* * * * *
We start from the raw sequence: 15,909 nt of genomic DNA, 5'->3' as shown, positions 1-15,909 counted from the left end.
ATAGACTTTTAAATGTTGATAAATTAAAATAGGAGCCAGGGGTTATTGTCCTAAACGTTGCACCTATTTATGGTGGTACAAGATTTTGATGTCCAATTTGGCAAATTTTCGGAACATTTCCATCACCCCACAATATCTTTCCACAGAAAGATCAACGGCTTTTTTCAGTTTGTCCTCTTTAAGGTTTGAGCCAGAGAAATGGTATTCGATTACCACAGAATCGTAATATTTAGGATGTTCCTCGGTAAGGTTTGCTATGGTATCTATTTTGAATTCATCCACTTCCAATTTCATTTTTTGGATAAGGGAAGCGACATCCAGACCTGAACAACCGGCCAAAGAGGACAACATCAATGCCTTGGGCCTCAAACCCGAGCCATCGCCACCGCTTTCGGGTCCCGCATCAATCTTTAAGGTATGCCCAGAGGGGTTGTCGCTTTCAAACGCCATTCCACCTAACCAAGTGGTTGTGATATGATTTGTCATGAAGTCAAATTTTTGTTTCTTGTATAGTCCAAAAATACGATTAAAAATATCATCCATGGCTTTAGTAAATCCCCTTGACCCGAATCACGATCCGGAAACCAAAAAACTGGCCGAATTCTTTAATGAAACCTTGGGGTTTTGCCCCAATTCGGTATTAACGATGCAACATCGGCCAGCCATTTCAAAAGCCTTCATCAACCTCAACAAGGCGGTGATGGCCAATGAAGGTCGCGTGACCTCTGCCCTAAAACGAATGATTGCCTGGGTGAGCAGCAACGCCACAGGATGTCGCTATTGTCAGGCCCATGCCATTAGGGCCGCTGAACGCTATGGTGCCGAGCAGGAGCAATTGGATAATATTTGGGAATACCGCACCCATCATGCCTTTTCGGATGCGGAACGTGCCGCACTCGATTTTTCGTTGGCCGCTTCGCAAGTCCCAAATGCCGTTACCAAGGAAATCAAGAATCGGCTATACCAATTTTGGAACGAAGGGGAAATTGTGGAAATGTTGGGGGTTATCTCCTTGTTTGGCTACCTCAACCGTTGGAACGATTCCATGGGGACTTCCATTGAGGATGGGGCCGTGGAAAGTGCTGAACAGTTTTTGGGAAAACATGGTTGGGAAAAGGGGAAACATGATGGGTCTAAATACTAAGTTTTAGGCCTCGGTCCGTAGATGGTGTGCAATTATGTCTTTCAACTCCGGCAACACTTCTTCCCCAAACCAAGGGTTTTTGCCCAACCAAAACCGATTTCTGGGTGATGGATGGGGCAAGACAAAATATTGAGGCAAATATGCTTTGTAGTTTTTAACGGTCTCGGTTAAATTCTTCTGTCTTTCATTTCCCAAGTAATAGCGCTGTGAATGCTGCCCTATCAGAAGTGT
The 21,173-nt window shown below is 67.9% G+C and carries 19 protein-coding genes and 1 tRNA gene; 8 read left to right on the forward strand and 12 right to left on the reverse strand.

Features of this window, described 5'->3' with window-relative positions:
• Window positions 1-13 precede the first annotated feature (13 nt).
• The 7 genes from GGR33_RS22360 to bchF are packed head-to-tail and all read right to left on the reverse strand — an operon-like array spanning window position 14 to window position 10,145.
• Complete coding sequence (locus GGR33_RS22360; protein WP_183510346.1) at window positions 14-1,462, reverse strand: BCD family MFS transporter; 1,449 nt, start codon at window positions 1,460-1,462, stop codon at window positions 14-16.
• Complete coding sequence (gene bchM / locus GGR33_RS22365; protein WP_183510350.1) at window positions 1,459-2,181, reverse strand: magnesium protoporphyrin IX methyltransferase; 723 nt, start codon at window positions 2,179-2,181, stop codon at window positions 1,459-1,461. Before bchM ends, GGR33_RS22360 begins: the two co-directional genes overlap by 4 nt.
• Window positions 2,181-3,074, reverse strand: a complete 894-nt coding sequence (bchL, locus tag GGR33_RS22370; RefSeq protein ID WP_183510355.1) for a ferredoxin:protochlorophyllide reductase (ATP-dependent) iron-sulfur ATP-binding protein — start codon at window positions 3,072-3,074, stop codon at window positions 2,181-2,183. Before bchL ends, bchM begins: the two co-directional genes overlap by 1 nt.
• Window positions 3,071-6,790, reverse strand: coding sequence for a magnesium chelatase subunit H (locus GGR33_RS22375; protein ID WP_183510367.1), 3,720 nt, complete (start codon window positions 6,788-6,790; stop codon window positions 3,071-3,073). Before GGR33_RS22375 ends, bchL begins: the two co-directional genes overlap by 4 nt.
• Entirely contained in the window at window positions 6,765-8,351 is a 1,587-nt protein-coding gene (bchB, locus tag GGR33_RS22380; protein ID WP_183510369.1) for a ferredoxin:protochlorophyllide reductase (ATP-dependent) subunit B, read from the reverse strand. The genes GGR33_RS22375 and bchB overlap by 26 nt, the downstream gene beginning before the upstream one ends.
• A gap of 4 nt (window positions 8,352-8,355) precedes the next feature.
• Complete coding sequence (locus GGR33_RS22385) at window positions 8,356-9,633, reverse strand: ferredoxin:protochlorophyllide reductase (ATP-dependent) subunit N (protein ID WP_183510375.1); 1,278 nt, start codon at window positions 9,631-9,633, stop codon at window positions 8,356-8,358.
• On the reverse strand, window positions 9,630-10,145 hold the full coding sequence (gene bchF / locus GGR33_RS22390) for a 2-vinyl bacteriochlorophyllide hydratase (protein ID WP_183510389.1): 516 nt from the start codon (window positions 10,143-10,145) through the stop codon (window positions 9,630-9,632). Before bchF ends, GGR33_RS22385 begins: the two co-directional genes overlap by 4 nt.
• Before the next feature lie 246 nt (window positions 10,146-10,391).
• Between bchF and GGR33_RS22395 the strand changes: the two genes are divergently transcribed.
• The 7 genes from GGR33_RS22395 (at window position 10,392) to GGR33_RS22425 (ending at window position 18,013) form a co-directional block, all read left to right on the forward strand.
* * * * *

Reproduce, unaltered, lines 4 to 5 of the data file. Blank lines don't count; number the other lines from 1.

Features of this window, described 5'->3' with window-relative positions:
• Window positions 1-13 precede the first annotated feature (13 nt).